Having had an 8 month rest from blogging – at least about bikes – I’ve made a New Year’s resolution to write at least one cycling post per week. Like most such resolutions, it may well fail – but here goes with the first one!
It won’t be a surprise to anyone whose worked on bikes for a while that nail varnish is great for retouching small paint chips on frames and forks. It’s often better than paint because it will go straight onto bare metal (or carbon fibre) and stick, it’s cheap, comes with its own brush and, perhaps most important, is very readily available in a dazzling array of colours – many more than you’ll find in standard paint ranges. The only downside is having to carry your bike around with you until you find the colour that you want. Here’s an easier way to find a match.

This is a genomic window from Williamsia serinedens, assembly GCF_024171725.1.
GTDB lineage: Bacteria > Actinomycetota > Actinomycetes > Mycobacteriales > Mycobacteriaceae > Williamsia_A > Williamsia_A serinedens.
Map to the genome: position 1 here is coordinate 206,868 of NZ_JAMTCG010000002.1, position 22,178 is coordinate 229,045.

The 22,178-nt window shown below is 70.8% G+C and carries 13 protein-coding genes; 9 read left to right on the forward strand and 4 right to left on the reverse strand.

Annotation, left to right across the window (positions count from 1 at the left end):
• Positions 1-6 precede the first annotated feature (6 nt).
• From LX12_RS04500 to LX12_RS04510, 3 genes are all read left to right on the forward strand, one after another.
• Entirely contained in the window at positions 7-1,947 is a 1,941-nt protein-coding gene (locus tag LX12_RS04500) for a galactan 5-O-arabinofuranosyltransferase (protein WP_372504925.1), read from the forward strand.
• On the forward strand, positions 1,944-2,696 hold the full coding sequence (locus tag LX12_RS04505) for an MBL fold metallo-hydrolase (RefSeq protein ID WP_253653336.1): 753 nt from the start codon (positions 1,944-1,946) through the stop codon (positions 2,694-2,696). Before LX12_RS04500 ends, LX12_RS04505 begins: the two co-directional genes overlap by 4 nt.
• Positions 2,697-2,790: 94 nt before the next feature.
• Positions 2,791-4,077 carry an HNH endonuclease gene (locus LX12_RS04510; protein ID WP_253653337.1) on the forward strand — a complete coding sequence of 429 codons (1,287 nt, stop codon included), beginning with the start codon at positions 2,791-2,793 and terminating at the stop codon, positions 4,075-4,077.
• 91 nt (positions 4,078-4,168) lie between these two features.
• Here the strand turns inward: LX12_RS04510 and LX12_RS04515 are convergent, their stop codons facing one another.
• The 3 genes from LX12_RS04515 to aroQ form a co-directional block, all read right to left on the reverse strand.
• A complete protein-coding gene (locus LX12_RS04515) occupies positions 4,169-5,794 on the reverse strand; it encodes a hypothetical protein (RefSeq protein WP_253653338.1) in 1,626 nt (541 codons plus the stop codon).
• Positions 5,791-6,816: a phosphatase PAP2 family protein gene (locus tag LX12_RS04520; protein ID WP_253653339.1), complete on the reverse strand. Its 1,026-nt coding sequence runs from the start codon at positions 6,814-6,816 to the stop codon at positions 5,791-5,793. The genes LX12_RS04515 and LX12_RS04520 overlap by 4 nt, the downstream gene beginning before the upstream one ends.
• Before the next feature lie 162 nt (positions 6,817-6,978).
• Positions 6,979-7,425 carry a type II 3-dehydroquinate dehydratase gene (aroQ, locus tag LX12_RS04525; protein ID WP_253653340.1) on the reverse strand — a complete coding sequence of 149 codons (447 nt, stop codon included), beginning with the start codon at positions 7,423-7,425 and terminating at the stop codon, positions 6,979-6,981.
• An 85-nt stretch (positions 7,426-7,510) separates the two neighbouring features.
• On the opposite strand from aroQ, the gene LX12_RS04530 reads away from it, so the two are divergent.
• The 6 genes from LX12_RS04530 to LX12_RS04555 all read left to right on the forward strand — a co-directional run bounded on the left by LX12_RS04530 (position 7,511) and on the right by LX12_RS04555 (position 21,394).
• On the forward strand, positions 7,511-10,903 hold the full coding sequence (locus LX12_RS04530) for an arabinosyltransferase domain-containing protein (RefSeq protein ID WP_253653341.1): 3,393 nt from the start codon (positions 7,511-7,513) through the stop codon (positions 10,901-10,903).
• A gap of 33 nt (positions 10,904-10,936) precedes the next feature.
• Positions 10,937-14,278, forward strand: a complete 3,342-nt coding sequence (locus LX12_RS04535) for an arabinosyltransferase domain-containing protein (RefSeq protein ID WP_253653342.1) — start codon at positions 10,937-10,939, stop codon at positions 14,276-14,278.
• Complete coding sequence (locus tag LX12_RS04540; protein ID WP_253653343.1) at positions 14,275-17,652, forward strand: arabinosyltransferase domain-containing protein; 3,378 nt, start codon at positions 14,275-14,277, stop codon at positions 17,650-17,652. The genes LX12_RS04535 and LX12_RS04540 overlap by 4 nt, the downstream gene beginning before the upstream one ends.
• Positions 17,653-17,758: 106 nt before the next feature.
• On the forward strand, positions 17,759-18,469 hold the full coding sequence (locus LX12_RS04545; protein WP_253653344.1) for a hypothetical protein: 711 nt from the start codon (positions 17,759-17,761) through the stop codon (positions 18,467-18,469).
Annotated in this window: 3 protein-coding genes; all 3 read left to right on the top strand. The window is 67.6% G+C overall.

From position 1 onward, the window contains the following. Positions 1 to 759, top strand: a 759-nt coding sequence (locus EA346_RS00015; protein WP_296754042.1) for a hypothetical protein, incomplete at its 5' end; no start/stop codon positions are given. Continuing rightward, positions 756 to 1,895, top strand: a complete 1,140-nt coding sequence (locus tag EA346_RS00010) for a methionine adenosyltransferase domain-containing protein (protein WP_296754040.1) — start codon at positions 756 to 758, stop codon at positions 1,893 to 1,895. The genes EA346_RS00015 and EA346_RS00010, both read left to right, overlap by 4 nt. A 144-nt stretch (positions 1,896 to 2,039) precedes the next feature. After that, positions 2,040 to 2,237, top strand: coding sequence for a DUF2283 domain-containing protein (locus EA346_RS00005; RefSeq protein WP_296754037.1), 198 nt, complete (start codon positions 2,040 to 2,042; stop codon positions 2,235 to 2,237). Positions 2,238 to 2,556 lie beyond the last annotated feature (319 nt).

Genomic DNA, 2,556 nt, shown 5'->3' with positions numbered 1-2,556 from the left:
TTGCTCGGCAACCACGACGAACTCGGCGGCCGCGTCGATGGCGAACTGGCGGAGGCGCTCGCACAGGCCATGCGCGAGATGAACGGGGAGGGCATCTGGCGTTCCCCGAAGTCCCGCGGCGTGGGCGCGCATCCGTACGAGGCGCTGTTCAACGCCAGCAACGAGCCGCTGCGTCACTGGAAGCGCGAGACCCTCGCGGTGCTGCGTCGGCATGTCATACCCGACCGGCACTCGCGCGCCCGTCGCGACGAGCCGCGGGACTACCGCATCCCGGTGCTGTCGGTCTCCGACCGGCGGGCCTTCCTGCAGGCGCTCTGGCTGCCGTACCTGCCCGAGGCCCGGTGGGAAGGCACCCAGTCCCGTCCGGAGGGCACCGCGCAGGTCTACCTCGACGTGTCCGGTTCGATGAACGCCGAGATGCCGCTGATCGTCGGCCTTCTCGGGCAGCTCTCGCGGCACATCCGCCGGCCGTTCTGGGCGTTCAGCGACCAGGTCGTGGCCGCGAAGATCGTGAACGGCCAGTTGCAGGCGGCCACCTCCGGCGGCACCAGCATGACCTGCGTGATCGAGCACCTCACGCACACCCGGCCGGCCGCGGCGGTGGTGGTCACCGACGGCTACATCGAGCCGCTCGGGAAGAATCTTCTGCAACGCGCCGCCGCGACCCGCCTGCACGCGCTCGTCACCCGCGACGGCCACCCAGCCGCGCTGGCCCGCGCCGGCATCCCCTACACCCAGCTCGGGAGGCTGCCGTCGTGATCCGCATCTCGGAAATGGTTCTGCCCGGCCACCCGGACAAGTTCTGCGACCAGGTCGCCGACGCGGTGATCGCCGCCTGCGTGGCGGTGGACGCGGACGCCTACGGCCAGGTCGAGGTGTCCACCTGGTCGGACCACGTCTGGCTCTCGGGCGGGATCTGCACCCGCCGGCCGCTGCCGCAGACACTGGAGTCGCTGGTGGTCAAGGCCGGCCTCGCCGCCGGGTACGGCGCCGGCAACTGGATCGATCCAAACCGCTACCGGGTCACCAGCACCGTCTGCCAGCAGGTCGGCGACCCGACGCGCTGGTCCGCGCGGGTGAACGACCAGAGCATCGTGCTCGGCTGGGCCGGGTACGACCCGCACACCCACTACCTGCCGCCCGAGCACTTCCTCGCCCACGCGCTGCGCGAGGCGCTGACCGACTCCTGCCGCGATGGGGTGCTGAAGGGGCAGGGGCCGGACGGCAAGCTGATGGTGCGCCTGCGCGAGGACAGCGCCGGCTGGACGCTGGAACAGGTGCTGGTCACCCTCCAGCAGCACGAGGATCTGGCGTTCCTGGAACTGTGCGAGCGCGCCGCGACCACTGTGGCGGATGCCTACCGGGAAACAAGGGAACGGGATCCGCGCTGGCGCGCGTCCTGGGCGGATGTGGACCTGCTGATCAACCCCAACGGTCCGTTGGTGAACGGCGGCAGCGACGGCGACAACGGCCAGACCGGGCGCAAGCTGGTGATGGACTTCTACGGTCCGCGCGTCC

The Pantone colour chart is primarily intended for use by graphic designers and printers. You can buy one at great expense, or simply download this 18-page version. When you’ve done that, sit your bike next to your computer and print out the page containing the colour that most closely matches your frame. I like to print onto glossy photo paper because the paint on my bikes tends to be shiny, but it’s not critical. In fact, if the printer doesn’t print in accurate Pantone colours it doesn’t really matter. That’s because we’re going to be using comparative rather than absolute colour references.
Hold your freshly-printed colour chart up to the frame, ideally in daylight so that you can see the nearest match accurately. Mark the nearest Pantone colour then take your chart to the nail varnish shop and repeat the exercise – matching the nail varnish to the colour marked on the chart. If you can’t achieve an exact match, I find it’s generally better to err on the slight darker side for the nail varnish.